While Georgia is not known for its cold climate, the winter months pose serious challenges to disadvantaged families.# These obstacles can prove overwhelming, especially the task of caring for the swaddling and clothing needs of an infant.# This is where local charity Tiny Stitches comes in.
Tiny Stitches was formed in 1999 to help Georgia”s “smallest, neediest new residents stay dry and warm.”#The group was started by five women who crafted blankets and clothing for underprivileged infants and sent the supplies to a national charity.# Realizing that there were unmet needs in the North Georgia area, the women decided to refocus their efforts locally.# Today, Tiny Stitches is a completely volunteer-run charity with over 250 volunteers distributing packages of blankets and clothes to needy families through local hospitals and healthcare professionals who best know the circumstances of expecting families.
Tiny Stitches relies on the efforts of its volunteers to not only collect fabric and yarn donations but also to craft these supplies into a variety of necessary items for newborns.# The final package of items, called a layette, contains items such as clothing, hats, blankets, quilts, and bibs, all packed into a tote bag.# These items are essential for families who might otherwise have to leave the hospital with no care items for their newborns.# Jill Stubler, president of Tiny Stitches was touched by the group”s charity first hand.# “In smaller county hospitals, there just aren”t the resources to give out blankets for newborns.# When I worked in the OB-GYN ward at the hospital, I was so grateful to Tiny Stitches for the work they did, I decided I would volunteer with them full time after I retired, and I did.# I retired on a Friday, and started with Tiny Stitches the very next Monday.”#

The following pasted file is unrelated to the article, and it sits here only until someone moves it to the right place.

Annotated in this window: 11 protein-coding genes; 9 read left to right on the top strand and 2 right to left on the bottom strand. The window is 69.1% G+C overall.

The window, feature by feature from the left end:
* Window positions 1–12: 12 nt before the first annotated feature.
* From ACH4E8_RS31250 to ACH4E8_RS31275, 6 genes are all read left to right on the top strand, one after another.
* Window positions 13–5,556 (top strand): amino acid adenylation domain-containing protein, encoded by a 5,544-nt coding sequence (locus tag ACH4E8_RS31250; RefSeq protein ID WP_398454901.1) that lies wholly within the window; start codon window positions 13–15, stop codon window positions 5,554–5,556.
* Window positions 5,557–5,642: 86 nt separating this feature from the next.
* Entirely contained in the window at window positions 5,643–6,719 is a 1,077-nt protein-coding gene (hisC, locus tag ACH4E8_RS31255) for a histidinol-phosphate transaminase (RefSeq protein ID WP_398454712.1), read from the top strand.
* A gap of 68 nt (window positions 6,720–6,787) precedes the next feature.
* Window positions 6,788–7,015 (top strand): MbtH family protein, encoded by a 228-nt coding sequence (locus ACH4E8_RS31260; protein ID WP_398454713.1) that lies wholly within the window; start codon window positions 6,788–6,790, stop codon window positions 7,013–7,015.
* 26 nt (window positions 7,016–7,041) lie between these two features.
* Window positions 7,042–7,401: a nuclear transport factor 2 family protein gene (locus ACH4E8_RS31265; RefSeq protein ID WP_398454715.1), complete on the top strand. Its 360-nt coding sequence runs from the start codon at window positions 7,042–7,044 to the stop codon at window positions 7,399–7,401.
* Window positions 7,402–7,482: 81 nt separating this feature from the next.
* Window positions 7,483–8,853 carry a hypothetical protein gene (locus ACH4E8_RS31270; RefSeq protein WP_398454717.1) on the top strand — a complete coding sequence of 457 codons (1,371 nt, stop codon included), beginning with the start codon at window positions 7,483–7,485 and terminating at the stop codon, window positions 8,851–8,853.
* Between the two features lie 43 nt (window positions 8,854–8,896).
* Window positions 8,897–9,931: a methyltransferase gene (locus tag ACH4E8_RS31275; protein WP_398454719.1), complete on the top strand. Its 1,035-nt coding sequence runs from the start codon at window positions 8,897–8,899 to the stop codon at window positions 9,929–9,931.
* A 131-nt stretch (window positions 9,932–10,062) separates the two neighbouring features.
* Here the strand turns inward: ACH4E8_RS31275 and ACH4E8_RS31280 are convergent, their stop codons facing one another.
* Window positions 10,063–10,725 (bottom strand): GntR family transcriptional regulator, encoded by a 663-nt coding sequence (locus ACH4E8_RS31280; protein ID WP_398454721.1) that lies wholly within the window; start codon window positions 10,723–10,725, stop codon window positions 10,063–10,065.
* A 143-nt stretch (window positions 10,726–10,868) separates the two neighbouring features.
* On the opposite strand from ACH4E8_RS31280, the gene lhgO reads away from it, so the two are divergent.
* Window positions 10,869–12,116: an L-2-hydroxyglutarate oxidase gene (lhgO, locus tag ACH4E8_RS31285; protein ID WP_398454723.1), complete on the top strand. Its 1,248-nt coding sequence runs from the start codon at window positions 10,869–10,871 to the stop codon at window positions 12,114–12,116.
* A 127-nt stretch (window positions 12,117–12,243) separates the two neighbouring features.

Another mission of Tiny Stitches is to comfort those who have suffered a miscarriage at any stage of pregnancy by providing burial ensembles.# The kit is custom crafted for each family, and contains a blanket, dress, hat, and a memory envelope.
The demand for layettes is growing.# With its current roster of volunteers, Tiny Stitches can produce 45 to 60 packages for needy newborns; however, in recent months, hospitals and clinics have requested over 75 packages for newborns and the group struggles to keep up.
One of the charity”s biggest needs is volunteers.# There is no minimum time commitment required, and every little bit helps.# Members can sew, knit and crochet items for the layettes, or assist in packaging and organizing supplies.# Volunteers can attend workshops hosted at various locations throughout Atlanta and North Georgia.# “People come to learn to make new items or even just to cut patterns and sew,”# explains Stubler.# Volunteers are also welcome at the group”s general meetings.# You can find a full schedule of workshops and meetings on the group”s website, www.tinystitches.org.